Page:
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Business Directory
Accounts Receivable

In a business, a sale is realized when its invoice is generated. However, sometimes, a period is provided to the prospects for the payment of the amount due. This is what conducting business on credit terms translates to and gives rise to Accounts Receivable (AR) in the financial statements of the business.

Being a vital factor for a smooth flow of the working capital into the businesses, its various complexities such as management, the process of recording in financial statements, and credit period must be properly looked into.

Continue reading this article to know more about the term and its management.

What is Accounts Receivable?

The accounts receivable is the balance of money due to your firm for goods or services delivered or used but not yet paid for by your patrons. In simple words, it’s the amount of payment not received by your business.

Consider this example.

You have done some work for customer X and that customer X owes money to your company to be paid inside a defined credit period. Generally, the credit period is short ranging from a month or two to a year.

The main idea behind providing a credit facility to your customers is to enable the ease of transaction and establish a strong credit relationship between both parties involved.

How is accounts receivable recorded in the financial statements?

Note that an accurate record keeping of the money that is receivable (accounts receivable) in your books of accounts is required to avoid any default in the payment due. The following are a few pointers connected to recording accounts receivable in the financial statements.

Establish the practice of credit transactions

You can establish a practice of providing a credit policy to your customers. This credit can be extended for a specified period. However, it’s worth noting that any default in this payment usually attracts a penalty.

Additionally, both you & your customers must agree on the terms and conditions for such credit transactions. For your business to avoid any loss in cash inflow, you must verify the paying ability of the customer before agreeing to any terms and conditions.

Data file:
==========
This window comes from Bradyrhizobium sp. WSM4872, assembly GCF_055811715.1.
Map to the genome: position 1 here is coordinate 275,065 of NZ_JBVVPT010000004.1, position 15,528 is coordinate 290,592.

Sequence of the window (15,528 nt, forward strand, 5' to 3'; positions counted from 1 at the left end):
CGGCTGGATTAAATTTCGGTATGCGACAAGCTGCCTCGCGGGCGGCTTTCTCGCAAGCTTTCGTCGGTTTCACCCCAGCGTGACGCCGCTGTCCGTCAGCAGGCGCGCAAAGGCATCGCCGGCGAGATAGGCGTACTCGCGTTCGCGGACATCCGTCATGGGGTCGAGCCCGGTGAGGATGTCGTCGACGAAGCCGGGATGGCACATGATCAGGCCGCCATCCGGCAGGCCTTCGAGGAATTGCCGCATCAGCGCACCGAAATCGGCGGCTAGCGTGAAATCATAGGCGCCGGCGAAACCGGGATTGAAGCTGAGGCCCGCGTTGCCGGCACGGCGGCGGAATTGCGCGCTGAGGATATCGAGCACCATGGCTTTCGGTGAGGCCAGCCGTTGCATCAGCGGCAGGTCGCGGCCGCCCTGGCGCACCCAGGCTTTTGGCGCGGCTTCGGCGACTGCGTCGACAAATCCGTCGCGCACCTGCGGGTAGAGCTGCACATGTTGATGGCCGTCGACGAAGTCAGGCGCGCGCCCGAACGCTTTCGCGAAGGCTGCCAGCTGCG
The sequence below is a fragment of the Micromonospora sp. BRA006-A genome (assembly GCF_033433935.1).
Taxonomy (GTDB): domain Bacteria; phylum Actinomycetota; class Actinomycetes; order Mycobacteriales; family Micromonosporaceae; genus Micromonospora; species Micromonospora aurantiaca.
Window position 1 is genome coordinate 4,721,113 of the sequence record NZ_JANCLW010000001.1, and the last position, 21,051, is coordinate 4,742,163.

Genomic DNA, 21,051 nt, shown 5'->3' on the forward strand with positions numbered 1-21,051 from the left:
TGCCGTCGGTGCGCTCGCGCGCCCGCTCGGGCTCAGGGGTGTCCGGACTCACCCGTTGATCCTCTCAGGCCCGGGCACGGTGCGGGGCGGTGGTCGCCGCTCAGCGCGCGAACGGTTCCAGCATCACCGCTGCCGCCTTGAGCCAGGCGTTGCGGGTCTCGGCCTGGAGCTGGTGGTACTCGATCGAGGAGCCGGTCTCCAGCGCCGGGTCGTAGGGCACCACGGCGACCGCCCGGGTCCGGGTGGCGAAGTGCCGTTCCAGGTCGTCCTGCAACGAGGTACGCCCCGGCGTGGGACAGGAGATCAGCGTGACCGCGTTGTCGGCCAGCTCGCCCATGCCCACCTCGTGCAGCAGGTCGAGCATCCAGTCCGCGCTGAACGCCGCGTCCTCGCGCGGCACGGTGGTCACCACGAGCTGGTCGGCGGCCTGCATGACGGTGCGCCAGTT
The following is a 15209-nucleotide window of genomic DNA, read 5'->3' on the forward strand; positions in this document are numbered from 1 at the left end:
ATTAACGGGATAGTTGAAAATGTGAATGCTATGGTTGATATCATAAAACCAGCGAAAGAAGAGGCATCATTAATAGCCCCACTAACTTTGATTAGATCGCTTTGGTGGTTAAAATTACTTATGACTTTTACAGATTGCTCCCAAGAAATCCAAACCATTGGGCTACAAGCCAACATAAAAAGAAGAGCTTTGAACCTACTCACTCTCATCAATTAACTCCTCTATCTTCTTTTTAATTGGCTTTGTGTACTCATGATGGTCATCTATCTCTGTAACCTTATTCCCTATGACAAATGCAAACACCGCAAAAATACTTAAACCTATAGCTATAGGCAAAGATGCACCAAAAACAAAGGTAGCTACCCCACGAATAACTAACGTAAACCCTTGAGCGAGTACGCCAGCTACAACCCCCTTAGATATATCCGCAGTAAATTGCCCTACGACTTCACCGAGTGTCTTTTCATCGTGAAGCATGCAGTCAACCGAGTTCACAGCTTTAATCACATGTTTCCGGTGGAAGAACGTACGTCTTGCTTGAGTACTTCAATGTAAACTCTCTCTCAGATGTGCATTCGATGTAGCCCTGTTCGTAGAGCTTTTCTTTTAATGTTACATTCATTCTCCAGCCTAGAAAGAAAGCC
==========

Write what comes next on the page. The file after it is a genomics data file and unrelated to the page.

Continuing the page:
Generate invoices for your customer

You must generate invoices for any sales made or services delivered to the customer. In the invoice, make sure to include the details such as the cost of goods and services sold to the customer.

The main aim behind generating an invoice is that it ensures a clear recording of the credit transaction in the accounts of your business. Further, a copy of the invoice must be given to the customer to make the payment as per the agreed terms or credit policy.

Track the payments received and due to be received

If you’re an accountant, you must promptly track the payments received or due from the customers. Make sure to record the details of the method of payment and the date of receiving payment in the customer’s ledger account.

By doing so, you achieve correctness of accounting of the credit amount. Furthermore, the businesses shall also generate timely reminders for dues pending to the customers.

Account for the accounts receivable

Being an accountant, you must record all the due dates of the payments to be received as it leads to receiving the payments on time from the customers. Once the account receivable is recorded and payment is received, the account for the said party can be settled for good.

What is the process of accounts receivable management?

An account receivable management process involves:

  • Reviewing the paying ability of the customers before agreeing to any terms and conditions
  • Promptly monitoring the risk of non-payment or delay in receiving the payments by the customers
  • Keeping strong customer relations intact
  • Addressing the complaints of the customers
  • Upon receiving the due payment, reducing the balances in the particular AR, and
  • Preventing any bad debts of the receivables outstanding during a particular period

Accounts receivable management is the process of ensuring that your customers pay their active dues on time. This process helps the businesses from running out of working capital at any point in time due to any delay in the payment of the dues.

Conclusion

For any business, monitoring accounts receivable is an ideal way to control the outstanding payments from its customers. To do so, stick to the above-mentioned AR management process to prevent your business from running out of working capital at any point in time.

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